Bingo for Detainees Questioned - NBC 7 San Diego

Bingo for Detainees Questioned



    Bingo for Detainees Questioned
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    Bingo, cooking class and yoga - just a few of the activities illegal immigrants waiting to be deported may soon enjoy and it's something one local Congressman is fighting.

    U.S. Rep. Brian Bilbray wants the Department of Homeland Security (DHS) to clarify changes that would "soften" illegal immigration detention facilities in an effort to make the detention centers more humane. Among the centers run by the Corrections Corporation of America targeted for the new program is one located in Otay Mesa in southern San Diego county.

    Bilbray, along with 18 other members of Congress, sent a letter to the DHS, saying that while they agree detainees should be treated with, "respect", they're worried the new provisions and costs will fall back onto taxpayers.

    The new changes provide activities to the detainees such as bingo, movie nights, dances classes and even continental breakfast.

    "The federal government doesn't pay for Grandma and Grandpa to get these kinds of accommodations," said Bilbray. "I'd be damned if we ought to be talking about providing that for someone who is waiting for deportation."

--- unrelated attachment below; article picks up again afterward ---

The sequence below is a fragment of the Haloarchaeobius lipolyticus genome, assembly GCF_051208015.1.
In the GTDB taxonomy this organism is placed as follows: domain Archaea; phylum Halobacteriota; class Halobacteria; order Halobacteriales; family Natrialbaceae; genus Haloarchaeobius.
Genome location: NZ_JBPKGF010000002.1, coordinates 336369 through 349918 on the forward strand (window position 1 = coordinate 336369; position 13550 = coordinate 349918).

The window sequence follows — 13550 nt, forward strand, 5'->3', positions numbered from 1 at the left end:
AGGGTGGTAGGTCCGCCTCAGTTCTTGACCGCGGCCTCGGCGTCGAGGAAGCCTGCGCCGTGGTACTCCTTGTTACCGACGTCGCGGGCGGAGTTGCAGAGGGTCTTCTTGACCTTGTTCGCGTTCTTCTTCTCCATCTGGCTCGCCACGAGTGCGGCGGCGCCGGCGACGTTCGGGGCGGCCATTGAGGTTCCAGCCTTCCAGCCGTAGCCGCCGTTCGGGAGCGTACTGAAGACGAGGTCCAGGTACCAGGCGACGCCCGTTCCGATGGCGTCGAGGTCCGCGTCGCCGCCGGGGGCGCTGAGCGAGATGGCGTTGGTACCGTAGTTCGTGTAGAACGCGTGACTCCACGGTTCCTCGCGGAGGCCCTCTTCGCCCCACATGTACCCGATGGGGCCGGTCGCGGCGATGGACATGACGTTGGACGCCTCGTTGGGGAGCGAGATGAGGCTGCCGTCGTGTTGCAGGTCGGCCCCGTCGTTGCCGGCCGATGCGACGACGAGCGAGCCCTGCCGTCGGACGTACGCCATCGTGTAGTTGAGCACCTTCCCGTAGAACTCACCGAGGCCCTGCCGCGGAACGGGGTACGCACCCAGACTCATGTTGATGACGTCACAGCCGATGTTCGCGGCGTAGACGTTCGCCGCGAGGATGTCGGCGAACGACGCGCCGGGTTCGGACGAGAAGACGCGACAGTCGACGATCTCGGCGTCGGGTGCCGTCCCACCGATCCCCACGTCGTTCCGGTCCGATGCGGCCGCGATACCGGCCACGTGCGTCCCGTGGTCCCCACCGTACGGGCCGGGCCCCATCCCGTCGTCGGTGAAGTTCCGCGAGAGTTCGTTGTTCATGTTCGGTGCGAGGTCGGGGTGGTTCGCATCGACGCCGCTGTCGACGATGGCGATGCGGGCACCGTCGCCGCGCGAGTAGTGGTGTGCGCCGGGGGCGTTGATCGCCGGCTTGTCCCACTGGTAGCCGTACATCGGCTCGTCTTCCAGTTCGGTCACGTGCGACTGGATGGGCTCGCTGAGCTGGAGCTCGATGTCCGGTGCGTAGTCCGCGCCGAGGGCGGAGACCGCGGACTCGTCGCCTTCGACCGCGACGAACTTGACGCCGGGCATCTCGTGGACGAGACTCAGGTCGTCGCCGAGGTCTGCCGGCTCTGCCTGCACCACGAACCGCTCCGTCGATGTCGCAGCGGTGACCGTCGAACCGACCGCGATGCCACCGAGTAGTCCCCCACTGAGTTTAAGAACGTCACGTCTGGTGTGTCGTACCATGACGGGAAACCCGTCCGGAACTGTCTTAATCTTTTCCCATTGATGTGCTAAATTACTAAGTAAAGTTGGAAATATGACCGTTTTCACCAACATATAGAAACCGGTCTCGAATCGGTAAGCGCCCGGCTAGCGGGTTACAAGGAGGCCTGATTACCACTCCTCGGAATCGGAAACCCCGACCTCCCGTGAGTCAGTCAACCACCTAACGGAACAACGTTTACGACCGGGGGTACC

"This is exactly the kind of message you don't want to send that people that are illegal in the United States are entitled to treatment better than U.S. citizens," he said.

    In response, Lauren Mack with ICE wrote," These reforms have been offered by ICE contractor CCA for consideration by ICE.  They are currently being evaluated and have not been implemented.  Any such reforms will not be funded at additional taxpayers expense. ICE is committed to making sensible reforms to its non-criminal detention system and will continue to consider reasonable approaches that seek to achieve those goals."

    "No one can tell me with a straight face that these accommodations are not being paid by the taxpayers," Bilbray said.

    The proposals also include eliminating lockdowns, allowing visitors to stay 12 hours at a time and letting low-risk detainees wear personal clothing.


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